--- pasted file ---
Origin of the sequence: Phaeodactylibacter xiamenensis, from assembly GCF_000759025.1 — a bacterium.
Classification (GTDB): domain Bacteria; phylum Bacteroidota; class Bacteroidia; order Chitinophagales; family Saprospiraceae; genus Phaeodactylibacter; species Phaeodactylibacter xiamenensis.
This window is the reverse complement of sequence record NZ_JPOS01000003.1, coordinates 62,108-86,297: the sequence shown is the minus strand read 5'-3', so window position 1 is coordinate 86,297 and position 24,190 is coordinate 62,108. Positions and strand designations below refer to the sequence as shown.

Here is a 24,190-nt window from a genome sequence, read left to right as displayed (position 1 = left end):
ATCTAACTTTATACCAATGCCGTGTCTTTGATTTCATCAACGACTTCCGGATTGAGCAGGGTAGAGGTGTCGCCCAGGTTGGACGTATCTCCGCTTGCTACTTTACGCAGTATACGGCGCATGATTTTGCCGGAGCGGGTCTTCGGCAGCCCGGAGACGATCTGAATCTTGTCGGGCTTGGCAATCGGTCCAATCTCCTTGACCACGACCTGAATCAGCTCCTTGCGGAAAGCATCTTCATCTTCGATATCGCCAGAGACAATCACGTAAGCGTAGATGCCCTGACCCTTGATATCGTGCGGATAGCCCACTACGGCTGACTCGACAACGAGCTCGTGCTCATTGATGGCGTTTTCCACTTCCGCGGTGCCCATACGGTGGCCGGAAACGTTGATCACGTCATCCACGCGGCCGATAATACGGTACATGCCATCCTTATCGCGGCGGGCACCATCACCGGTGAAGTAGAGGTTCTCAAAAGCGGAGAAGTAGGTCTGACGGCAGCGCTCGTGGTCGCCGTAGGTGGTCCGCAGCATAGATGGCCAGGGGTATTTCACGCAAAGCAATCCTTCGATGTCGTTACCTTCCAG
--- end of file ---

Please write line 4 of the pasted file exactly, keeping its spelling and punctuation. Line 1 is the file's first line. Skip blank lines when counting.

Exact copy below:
Here is a 24,190-nt window from a genome sequence, read left to right as displayed (position 1 = left end):